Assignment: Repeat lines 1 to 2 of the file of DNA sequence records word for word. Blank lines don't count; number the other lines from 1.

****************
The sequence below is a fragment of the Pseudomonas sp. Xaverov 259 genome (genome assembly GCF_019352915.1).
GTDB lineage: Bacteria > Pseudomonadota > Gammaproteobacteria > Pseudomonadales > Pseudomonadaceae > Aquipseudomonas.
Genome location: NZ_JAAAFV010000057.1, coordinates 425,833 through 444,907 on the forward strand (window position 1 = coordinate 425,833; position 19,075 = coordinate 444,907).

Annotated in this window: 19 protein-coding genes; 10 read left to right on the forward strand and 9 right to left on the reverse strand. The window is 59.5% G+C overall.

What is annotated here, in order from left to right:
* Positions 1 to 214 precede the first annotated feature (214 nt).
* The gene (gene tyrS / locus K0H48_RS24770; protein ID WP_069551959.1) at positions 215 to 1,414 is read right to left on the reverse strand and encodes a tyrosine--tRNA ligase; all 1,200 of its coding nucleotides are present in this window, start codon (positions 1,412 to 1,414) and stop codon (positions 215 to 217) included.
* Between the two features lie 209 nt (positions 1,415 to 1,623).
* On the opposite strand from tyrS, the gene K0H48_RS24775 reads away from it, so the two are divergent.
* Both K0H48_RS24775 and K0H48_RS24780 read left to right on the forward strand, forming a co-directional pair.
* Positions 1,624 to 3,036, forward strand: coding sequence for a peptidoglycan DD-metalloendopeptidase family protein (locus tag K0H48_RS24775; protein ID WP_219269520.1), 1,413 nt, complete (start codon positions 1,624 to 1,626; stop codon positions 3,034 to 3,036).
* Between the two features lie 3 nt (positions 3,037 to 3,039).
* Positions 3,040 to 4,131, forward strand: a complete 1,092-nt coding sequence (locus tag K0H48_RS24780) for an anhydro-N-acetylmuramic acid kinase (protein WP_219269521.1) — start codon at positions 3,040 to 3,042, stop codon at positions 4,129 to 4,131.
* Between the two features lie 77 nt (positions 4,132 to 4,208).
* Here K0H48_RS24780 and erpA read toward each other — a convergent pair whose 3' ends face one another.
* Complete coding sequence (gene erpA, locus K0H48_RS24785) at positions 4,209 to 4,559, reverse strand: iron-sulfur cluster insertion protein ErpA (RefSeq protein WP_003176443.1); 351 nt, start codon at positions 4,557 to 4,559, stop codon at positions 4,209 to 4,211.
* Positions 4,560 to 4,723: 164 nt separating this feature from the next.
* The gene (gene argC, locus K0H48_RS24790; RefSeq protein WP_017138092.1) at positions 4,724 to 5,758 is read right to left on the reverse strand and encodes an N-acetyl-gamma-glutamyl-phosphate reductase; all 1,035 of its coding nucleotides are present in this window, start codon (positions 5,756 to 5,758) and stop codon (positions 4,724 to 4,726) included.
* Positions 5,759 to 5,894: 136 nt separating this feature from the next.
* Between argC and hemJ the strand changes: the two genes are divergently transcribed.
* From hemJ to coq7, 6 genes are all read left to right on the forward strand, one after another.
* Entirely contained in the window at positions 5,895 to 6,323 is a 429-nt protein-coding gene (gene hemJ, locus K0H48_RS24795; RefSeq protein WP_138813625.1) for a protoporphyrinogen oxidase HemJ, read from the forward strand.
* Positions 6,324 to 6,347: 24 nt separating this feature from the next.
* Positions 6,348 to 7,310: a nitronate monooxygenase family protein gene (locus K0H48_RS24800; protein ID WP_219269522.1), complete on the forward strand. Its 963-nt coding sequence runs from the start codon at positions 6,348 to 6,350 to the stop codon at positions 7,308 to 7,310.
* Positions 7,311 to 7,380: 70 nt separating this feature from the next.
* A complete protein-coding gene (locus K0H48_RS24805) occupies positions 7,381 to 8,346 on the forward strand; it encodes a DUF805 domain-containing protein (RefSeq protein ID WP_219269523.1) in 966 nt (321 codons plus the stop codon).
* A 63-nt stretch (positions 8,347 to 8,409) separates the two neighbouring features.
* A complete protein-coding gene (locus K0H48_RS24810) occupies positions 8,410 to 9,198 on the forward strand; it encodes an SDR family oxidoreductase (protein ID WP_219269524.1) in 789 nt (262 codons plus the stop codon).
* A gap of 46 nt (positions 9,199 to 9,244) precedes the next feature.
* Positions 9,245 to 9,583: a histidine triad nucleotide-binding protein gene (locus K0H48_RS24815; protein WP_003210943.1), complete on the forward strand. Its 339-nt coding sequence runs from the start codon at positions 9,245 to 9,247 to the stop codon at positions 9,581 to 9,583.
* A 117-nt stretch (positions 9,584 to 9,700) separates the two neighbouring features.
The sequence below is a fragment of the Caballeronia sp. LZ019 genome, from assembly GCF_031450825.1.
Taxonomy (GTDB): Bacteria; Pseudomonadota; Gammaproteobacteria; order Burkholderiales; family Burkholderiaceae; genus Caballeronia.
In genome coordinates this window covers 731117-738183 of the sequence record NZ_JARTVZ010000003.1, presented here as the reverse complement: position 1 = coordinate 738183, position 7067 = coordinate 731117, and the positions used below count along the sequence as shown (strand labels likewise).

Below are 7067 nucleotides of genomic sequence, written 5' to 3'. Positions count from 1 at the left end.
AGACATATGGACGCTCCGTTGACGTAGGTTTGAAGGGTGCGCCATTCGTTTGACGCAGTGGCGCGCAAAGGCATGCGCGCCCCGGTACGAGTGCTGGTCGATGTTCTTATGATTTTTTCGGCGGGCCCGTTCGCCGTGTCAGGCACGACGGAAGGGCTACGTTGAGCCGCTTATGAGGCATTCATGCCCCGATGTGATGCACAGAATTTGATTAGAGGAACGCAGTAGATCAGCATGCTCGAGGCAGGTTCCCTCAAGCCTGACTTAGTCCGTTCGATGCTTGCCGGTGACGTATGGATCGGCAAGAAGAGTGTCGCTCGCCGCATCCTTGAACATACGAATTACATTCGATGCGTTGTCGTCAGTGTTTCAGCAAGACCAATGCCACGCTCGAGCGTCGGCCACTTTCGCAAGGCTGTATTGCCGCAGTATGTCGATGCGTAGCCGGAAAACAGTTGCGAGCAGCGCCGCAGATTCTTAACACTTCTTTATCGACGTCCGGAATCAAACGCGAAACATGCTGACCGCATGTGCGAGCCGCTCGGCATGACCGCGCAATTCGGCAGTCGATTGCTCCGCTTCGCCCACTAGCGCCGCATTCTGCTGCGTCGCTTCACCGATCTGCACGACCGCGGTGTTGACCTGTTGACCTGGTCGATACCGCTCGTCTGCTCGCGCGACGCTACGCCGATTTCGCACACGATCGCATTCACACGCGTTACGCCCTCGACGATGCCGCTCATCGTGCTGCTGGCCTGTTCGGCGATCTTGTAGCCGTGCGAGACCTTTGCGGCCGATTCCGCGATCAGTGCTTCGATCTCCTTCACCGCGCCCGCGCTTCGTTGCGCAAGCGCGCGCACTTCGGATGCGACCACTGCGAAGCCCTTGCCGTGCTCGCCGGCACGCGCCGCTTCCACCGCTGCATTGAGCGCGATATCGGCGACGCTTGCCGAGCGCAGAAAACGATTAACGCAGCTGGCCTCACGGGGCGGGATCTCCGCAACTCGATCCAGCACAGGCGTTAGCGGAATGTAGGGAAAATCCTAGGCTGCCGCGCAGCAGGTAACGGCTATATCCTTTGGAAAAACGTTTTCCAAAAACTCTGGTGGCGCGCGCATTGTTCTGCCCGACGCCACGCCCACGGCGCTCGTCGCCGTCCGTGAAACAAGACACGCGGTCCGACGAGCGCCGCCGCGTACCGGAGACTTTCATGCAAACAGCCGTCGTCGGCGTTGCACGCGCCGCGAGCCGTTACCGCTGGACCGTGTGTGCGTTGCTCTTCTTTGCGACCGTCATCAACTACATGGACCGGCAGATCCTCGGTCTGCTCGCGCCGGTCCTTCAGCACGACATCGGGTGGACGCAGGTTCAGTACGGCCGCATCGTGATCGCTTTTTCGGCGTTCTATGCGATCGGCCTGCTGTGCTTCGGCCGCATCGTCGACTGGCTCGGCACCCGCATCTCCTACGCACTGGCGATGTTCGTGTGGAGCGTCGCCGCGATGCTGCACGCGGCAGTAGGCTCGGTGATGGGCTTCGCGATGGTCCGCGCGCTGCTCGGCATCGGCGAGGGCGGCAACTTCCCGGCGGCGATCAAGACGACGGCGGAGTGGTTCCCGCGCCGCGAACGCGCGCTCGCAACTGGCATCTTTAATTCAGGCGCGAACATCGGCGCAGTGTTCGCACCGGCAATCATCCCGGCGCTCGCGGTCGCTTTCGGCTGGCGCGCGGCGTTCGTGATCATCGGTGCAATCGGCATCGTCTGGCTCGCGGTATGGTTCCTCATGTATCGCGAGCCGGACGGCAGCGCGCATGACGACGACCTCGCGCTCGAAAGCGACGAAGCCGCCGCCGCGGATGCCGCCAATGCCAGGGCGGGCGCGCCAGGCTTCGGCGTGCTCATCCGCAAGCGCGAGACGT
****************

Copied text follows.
The sequence below is a fragment of the Pseudomonas sp. Xaverov 259 genome (genome assembly GCF_019352915.1).
GTDB lineage: Bacteria > Pseudomonadota > Gammaproteobacteria > Pseudomonadales > Pseudomonadaceae > Aquipseudomonas.